When you begin your YBD classes with a handful of sun salutes, you right away feel your heart rate increasing, right? Sun salutes improve circulation, purify your blood and strengthen your physical body. Your lungs, digestive system, as well as your muscles and joints all benefit from this ancient practice. The more you do, the more vital prana circulation is increased, removing energy blockages and unlocking pathways for more energy to flow through you. The natural high you experience from the yoga mala is indescribable.

Our practice together will focus on the shortest day of the year as a turning point – emerging from a place of darkness to a place of light mentally, physically and even emotionally.

Some other benefits of sun salutations are:

• Promotes healthy digestion.

• Strengthens and tones abdominal muscles through alternate stretching and compression of abdominal organs.

• Ventilates the lungs, and oxygenates the blood.

• Rids body of enormous quantity of carbon dioxide & other toxic gases.

• Quiets the nervous system and improves memory.

• Promotes sleep and calms anxiety.

• Normalizes the activity of the endocrine glands – especially the thyroid gland.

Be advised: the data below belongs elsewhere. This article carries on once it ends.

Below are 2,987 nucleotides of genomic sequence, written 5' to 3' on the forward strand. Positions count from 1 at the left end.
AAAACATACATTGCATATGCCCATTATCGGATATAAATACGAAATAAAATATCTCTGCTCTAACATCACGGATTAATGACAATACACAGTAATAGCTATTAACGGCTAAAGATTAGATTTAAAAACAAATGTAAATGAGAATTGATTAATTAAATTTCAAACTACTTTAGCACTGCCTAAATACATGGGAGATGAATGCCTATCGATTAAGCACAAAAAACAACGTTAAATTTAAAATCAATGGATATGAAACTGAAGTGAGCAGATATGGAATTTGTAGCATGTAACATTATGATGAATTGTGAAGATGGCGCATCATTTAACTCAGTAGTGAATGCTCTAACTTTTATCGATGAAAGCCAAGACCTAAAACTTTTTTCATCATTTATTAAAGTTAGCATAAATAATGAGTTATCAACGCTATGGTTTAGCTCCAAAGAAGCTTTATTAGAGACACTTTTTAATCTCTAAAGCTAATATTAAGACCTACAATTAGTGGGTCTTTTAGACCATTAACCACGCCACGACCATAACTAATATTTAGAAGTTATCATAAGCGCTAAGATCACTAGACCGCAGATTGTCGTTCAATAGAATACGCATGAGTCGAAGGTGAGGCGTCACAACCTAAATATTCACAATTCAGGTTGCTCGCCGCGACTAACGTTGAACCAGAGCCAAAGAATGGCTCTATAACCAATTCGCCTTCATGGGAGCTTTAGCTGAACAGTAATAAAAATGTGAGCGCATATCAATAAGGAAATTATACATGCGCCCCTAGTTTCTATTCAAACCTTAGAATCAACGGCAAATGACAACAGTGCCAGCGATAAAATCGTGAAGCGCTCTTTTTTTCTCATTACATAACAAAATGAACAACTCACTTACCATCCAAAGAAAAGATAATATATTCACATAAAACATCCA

• Improves muscle flexibility.

• Improves grace and ease.

Improves flexibility, especially your spine.

So what are you waiting for? Sign up at your studio today! I guarantee you will not regret honoring the changing of the season in this way. Plus it’ll be a great way to blow off some pent up holiday stress and pressure!

Have a great week, yogis!!!

Mindful Monday: Moving Towards Darkness

Good morning and happy Monday, lovely people!

We have hit the jackpot with all of this bonus sunny, warm weather lately! How on earth is it even December?!

Of course, all of the homes adorned with Christmas decorations, a digital overload from advertisers, busy stores and the heavy mall traffic ground us firmly back into the season. Am I right?

And the shorter days and looooonger nights remind us we are smack dab in the middle of that time of year where we continue moving towards darkness.